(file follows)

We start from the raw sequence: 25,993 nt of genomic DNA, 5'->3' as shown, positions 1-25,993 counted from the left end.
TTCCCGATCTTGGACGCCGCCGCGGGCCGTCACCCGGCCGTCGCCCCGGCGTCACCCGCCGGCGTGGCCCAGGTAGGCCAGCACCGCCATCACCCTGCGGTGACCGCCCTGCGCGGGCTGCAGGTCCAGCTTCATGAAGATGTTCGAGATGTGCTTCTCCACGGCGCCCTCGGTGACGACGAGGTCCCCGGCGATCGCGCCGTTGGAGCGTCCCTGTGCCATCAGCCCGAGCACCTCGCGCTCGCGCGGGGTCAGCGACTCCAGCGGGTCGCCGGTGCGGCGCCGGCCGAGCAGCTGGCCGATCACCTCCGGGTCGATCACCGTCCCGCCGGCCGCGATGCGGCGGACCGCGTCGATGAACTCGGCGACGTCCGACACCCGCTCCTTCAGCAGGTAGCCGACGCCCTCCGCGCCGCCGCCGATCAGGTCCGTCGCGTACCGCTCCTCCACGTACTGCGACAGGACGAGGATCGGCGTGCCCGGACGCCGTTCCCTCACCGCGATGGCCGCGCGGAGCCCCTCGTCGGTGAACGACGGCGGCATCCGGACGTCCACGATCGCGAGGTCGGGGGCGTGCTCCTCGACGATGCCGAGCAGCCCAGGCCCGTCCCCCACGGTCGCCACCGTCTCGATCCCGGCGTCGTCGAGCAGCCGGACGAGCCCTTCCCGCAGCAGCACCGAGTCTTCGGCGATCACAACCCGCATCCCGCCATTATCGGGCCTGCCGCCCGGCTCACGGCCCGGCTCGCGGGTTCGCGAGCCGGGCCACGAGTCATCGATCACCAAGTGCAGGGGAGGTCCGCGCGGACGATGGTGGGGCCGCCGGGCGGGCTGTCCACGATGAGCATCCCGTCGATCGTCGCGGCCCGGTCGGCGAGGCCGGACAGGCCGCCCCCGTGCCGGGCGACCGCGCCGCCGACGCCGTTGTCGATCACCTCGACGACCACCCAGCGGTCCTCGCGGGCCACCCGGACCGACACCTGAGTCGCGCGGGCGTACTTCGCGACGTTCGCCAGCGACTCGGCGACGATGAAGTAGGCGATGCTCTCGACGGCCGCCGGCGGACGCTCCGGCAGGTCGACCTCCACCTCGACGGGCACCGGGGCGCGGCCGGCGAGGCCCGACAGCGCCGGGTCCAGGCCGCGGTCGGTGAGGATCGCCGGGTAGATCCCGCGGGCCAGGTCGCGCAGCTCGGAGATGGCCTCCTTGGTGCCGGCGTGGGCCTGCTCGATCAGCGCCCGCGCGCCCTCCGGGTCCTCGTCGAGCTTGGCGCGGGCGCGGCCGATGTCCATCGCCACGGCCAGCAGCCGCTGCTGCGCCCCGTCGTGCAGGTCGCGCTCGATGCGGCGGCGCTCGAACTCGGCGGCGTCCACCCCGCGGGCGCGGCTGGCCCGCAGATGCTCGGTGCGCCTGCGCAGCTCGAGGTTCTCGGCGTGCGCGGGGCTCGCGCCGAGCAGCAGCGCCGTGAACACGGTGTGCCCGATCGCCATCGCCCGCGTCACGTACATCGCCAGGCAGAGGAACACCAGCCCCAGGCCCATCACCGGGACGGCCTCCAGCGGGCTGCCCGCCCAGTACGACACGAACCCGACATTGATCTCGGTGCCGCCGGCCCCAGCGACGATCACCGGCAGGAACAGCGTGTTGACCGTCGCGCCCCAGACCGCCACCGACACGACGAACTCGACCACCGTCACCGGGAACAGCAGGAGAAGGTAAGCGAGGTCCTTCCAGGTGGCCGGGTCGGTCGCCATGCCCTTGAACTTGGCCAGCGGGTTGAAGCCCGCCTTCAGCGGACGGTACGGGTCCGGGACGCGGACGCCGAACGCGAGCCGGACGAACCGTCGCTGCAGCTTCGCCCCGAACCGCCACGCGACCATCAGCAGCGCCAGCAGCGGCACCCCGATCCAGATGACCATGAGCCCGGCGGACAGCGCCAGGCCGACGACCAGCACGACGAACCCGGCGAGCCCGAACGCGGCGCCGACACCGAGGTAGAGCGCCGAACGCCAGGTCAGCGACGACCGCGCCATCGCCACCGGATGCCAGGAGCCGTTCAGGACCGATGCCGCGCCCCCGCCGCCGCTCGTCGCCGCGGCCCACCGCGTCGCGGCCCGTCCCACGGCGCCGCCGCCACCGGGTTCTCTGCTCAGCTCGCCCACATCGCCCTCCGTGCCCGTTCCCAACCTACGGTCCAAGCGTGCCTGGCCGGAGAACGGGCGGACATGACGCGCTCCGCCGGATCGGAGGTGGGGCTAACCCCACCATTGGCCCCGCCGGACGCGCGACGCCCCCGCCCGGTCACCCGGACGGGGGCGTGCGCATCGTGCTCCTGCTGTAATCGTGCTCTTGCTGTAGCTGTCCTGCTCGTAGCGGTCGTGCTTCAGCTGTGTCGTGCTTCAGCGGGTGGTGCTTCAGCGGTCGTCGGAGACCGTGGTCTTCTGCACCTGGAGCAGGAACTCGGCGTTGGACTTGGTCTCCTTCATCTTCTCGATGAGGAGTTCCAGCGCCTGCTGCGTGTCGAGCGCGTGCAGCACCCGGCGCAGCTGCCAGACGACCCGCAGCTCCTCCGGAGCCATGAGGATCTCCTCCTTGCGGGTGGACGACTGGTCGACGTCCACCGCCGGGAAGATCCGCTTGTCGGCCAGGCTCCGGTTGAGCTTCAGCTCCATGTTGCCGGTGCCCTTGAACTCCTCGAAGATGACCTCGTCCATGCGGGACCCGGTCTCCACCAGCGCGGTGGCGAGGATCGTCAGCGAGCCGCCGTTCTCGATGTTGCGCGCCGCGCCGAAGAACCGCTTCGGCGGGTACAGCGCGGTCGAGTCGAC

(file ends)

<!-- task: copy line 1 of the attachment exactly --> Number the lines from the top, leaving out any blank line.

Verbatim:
We start from the raw sequence: 25,993 nt of genomic DNA, 5'->3' as shown, positions 1-25,993 counted from the left end.